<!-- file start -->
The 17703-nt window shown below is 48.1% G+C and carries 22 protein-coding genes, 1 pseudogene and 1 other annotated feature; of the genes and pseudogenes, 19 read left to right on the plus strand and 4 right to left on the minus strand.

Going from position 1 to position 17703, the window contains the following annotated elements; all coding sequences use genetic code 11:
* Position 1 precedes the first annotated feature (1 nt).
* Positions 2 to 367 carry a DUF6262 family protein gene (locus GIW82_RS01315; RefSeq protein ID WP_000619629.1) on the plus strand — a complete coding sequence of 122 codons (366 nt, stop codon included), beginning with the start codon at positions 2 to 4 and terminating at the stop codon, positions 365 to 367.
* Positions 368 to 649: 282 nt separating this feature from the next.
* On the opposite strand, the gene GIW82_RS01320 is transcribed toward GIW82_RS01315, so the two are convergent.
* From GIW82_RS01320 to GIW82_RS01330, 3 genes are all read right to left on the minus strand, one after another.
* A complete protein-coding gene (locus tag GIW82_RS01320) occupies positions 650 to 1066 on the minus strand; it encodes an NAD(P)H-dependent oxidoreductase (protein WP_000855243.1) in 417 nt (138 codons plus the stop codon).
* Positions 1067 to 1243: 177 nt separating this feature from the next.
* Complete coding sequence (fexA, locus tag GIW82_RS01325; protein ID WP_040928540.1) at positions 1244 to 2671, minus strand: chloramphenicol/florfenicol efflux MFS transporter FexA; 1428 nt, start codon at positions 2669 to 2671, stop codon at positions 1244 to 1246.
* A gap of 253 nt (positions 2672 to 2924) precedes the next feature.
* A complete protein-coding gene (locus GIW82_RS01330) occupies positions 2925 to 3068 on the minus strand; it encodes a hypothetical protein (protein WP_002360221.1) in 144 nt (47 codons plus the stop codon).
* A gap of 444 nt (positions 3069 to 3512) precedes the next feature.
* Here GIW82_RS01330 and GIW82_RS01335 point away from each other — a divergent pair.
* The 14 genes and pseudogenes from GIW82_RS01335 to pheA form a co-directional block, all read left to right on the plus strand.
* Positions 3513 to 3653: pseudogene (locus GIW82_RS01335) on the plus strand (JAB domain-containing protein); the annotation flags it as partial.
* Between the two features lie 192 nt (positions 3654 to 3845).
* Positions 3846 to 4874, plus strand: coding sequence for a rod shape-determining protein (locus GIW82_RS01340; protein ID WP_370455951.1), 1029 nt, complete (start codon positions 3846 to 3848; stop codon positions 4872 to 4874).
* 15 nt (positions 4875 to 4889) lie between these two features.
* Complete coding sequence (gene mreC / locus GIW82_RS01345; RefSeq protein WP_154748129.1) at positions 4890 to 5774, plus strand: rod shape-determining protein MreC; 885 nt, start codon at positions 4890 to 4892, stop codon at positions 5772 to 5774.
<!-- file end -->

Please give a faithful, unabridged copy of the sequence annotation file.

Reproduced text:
The 17703-nt window shown below is 48.1% G+C and carries 22 protein-coding genes, 1 pseudogene and 1 other annotated feature; of the genes and pseudogenes, 19 read left to right on the plus strand and 4 right to left on the minus strand.

Going from position 1 to position 17703, the window contains the following annotated elements; all coding sequences use genetic code 11:
* Position 1 precedes the first annotated feature (1 nt).
* Positions 2 to 367 carry a DUF6262 family protein gene (locus GIW82_RS01315; RefSeq protein ID WP_000619629.1) on the plus strand — a complete coding sequence of 122 codons (366 nt, stop codon included), beginning with the start codon at positions 2 to 4 and terminating at the stop codon, positions 365 to 367.
* Positions 368 to 649: 282 nt separating this feature from the next.
* On the opposite strand, the gene GIW82_RS01320 is transcribed toward GIW82_RS01315, so the two are convergent.
* From GIW82_RS01320 to GIW82_RS01330, 3 genes are all read right to left on the minus strand, one after another.
* A complete protein-coding gene (locus tag GIW82_RS01320) occupies positions 650 to 1066 on the minus strand; it encodes an NAD(P)H-dependent oxidoreductase (protein WP_000855243.1) in 417 nt (138 codons plus the stop codon).
* Positions 1067 to 1243: 177 nt separating this feature from the next.
* Complete coding sequence (fexA, locus tag GIW82_RS01325; protein ID WP_040928540.1) at positions 1244 to 2671, minus strand: chloramphenicol/florfenicol efflux MFS transporter FexA; 1428 nt, start codon at positions 2669 to 2671, stop codon at positions 1244 to 1246.
* A gap of 253 nt (positions 2672 to 2924) precedes the next feature.
* A complete protein-coding gene (locus GIW82_RS01330) occupies positions 2925 to 3068 on the minus strand; it encodes a hypothetical protein (protein WP_002360221.1) in 144 nt (47 codons plus the stop codon).
* A gap of 444 nt (positions 3069 to 3512) precedes the next feature.
* Here GIW82_RS01330 and GIW82_RS01335 point away from each other — a divergent pair.
* The 14 genes and pseudogenes from GIW82_RS01335 to pheA form a co-directional block, all read left to right on the plus strand.
* Positions 3513 to 3653: pseudogene (locus GIW82_RS01335) on the plus strand (JAB domain-containing protein); the annotation flags it as partial.
* Between the two features lie 192 nt (positions 3654 to 3845).
* Positions 3846 to 4874, plus strand: coding sequence for a rod shape-determining protein (locus GIW82_RS01340; protein ID WP_370455951.1), 1029 nt, complete (start codon positions 3846 to 3848; stop codon positions 4872 to 4874).
* 15 nt (positions 4875 to 4889) lie between these two features.
* Complete coding sequence (gene mreC / locus GIW82_RS01345; RefSeq protein WP_154748129.1) at positions 4890 to 5774, plus strand: rod shape-determining protein MreC; 885 nt, start codon at positions 4890 to 4892, stop codon at positions 5772 to 5774.